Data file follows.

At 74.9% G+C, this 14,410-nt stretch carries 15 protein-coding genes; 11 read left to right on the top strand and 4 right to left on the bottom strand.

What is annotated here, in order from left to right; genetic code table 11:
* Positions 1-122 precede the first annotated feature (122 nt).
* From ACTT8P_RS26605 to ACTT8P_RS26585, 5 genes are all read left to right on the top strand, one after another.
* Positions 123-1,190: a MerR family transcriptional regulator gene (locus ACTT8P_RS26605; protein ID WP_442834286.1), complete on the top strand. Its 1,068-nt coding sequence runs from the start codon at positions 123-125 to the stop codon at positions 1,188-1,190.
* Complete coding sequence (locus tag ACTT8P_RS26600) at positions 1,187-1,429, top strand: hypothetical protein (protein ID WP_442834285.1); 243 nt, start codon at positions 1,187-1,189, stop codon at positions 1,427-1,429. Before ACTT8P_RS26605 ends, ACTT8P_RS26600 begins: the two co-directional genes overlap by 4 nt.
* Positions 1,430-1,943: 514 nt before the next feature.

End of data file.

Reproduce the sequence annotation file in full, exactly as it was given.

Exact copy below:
At 74.9% G+C, this 14,410-nt stretch carries 15 protein-coding genes; 11 read left to right on the top strand and 4 right to left on the bottom strand.

What is annotated here, in order from left to right; genetic code table 11:
* Positions 1-122 precede the first annotated feature (122 nt).
* From ACTT8P_RS26605 to ACTT8P_RS26585, 5 genes are all read left to right on the top strand, one after another.
* Positions 123-1,190: a MerR family transcriptional regulator gene (locus ACTT8P_RS26605; protein ID WP_442834286.1), complete on the top strand. Its 1,068-nt coding sequence runs from the start codon at positions 123-125 to the stop codon at positions 1,188-1,190.
* Complete coding sequence (locus tag ACTT8P_RS26600) at positions 1,187-1,429, top strand: hypothetical protein (protein ID WP_442834285.1); 243 nt, start codon at positions 1,187-1,189, stop codon at positions 1,427-1,429. Before ACTT8P_RS26605 ends, ACTT8P_RS26600 begins: the two co-directional genes overlap by 4 nt.
* Positions 1,430-1,943: 514 nt before the next feature.